1. The logistics
There are three trillion trees in the world. The timber industry currently cuts down 15 billion a year, so at current rates it would take at least 200 years to fell them all – probably much longer because a lot of virgin forest is hard to reach. If you gave everyone aged 15 to 65 a chainsaw, they would have to cut down 625 trees each, which might be manageable in a year. But collecting and processing that timber would take much longer and 99 per cent of the trees would just lie on the forest floor, rotting and releasing 35 billion tonnes of CO2.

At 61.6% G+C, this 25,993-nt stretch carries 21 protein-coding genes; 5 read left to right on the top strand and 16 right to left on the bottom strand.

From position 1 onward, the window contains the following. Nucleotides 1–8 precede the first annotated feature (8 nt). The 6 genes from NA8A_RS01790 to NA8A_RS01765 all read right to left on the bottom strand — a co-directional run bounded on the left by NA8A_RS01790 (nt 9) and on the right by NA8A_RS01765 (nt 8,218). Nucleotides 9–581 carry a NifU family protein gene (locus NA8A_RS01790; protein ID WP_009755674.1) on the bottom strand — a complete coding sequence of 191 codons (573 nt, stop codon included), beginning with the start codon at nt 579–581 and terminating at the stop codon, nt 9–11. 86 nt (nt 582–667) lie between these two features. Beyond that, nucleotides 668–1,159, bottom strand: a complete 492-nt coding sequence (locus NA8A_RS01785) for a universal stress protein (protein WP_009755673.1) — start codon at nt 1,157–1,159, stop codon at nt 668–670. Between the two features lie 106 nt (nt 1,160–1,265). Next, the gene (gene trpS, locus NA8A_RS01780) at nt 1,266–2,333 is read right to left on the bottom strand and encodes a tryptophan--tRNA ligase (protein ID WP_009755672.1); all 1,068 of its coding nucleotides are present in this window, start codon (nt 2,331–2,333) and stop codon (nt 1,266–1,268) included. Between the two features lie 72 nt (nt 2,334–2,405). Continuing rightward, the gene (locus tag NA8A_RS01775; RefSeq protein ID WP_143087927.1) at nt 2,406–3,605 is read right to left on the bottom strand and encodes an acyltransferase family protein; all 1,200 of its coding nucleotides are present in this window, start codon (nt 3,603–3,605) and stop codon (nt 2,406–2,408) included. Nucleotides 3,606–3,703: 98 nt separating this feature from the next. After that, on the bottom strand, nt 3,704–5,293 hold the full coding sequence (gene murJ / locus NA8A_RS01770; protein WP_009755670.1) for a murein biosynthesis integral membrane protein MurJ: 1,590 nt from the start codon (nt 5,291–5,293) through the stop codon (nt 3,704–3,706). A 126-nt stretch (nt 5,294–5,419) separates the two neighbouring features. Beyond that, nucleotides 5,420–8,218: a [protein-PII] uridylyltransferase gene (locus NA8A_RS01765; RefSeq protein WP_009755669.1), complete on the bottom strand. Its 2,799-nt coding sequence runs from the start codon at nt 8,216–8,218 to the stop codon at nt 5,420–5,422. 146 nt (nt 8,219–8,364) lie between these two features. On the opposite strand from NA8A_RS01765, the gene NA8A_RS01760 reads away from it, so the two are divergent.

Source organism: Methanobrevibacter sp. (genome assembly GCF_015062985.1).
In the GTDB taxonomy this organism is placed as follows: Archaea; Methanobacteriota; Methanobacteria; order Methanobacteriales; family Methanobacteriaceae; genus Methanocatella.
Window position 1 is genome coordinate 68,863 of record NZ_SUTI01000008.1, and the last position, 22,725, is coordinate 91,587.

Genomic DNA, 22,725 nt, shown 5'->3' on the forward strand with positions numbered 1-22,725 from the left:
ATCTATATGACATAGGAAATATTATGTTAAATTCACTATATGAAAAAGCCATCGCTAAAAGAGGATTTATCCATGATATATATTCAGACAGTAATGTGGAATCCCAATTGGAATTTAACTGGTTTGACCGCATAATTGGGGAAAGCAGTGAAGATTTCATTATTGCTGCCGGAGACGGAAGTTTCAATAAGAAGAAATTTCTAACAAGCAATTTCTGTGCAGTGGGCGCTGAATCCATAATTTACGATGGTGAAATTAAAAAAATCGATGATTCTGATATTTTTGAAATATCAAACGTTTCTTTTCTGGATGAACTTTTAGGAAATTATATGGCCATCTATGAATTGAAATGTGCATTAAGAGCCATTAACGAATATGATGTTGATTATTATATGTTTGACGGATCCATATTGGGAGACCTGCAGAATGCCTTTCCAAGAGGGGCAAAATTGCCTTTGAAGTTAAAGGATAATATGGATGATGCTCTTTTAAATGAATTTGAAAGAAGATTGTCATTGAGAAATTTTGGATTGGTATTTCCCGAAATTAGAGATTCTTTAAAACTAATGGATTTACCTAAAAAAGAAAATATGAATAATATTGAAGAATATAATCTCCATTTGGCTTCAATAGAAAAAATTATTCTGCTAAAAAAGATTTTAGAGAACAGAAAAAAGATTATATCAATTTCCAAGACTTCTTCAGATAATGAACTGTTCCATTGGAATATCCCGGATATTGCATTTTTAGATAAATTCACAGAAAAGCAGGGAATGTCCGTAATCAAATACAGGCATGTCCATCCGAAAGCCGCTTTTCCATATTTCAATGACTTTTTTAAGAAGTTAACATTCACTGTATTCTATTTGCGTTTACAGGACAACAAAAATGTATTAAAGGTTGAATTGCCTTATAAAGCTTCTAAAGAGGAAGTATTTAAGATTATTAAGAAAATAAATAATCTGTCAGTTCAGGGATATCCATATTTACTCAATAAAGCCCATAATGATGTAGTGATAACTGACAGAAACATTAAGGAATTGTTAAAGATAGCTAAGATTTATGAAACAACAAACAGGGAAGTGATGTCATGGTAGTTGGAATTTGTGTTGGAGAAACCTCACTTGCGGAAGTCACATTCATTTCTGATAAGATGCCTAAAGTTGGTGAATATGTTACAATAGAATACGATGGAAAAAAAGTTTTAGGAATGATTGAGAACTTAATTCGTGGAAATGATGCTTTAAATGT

2. Ecosystem collapse
Eighty per cent of land animals and plants live in forests and without the trees most of them will die. Trees also keep the ground wet and cool, and help to drive the water cycle. A large tree can push 150 tonnes of water into the atmosphere each year, which then falls back on the forest as rain. With no trees, the land will heat up and dry out and the dead wood will inevitably result in enormous wildfires. This will fill the sky with soot that blocks out the Sun, causing failed harvests for several years and leading to worldwide famine.